News» Go to news main
Mapping Dalhousie's farm soil carbon status during a lockdown
For Dr. Sidd Paul, the current lockdown conditions have meant his new postdoctoral position in Dalhousie’s Faculty of Agriculture campus has been rather unusual in that he has to undertake the research exclusively from his home in British Columbia. But his particular expertise in advanced geospatial data analytics has made it possible.
Working with Dr. Derek Lynch and Dr. Brandon Heung in the Department of Plant, Food, and Environmental Sciences, Dr. Paul is attempting to model soil organic carbon (SOC) dynamics at DAL-AC’s 185ha farm using state-of-the-art remote sensing and digital soil mapping tools to produce high resolution SOC maps.
Understanding SOC dynamics is crucial for enhancing climate change mitigation and adaptation in agricultural landscapes. The research combines historical soil and crop rotation data provided by farm manager Jean Lynds, LiDAR (Light Detection and Ranging) based digital elevation data and time-series satellite imagery using a suite of machine learning algorithms for spatiotemporal assessment of SOC dynamics from 2000 to 2019.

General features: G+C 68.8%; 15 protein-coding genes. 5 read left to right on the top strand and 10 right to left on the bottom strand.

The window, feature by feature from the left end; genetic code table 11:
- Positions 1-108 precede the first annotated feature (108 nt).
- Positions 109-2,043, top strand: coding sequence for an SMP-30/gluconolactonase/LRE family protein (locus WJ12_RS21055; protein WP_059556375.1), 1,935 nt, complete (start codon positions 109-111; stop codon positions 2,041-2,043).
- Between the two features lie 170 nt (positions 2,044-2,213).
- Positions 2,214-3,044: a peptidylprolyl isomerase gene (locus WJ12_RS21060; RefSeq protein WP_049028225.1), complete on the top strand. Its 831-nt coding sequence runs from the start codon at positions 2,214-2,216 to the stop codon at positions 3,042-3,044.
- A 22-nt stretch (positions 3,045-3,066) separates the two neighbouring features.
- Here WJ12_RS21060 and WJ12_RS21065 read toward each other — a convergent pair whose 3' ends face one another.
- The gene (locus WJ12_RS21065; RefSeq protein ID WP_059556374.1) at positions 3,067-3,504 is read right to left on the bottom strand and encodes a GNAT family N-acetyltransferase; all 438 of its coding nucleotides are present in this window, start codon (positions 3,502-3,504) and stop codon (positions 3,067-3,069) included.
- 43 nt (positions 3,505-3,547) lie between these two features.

Such site-specific and farm-level assessments of SOC can inform improved organic matter management and bolster crop yield while ensuring environmental sustainability.
Using the DAL-AC farm study as a proof of concept, it is anticipated that the research can be expanded to a larger project using selected commercial farms in Nova Scotia. For the research team, who have only met remotely and have been limited to using existing data sets, the project has already been a very interesting exercise in adapting their work activities during the COVID-19 lockdown.